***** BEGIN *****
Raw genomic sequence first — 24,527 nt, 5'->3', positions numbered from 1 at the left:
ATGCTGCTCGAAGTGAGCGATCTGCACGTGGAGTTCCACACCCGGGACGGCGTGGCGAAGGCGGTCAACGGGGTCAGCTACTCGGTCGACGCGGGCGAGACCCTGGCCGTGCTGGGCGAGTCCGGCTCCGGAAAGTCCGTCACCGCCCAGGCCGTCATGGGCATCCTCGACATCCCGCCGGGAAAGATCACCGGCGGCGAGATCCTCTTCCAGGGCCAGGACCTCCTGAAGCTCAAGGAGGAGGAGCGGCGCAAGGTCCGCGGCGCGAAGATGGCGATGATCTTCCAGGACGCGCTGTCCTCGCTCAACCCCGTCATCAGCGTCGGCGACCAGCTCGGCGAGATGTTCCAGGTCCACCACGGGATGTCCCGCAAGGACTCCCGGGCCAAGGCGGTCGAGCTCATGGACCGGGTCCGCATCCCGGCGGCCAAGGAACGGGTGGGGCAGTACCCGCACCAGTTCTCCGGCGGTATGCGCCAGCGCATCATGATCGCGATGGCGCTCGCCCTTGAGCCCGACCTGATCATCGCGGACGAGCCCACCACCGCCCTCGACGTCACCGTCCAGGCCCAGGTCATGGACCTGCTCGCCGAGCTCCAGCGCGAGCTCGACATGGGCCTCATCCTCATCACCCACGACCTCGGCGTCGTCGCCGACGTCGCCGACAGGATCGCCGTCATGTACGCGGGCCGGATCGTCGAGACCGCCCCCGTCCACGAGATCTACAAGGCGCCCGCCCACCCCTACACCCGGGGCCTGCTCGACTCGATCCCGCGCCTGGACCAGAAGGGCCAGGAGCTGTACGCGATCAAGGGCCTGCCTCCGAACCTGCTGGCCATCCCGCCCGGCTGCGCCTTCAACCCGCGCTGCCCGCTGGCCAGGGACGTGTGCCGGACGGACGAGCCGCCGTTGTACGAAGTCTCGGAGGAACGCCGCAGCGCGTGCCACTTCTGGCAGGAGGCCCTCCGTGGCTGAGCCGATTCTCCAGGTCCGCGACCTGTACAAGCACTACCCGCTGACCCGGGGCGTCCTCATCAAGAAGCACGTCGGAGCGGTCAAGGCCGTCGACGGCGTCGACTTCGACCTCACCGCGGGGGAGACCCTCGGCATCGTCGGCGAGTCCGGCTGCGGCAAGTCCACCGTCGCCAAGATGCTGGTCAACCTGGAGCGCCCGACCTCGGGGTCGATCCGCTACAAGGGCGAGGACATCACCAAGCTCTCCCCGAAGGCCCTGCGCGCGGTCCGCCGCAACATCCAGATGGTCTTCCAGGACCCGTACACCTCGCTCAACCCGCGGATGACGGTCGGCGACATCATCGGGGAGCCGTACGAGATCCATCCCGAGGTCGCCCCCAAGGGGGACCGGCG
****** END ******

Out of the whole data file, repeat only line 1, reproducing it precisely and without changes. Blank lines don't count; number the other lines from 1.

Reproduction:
Raw genomic sequence first — 24,527 nt, 5'->3', positions numbered from 1 at the left: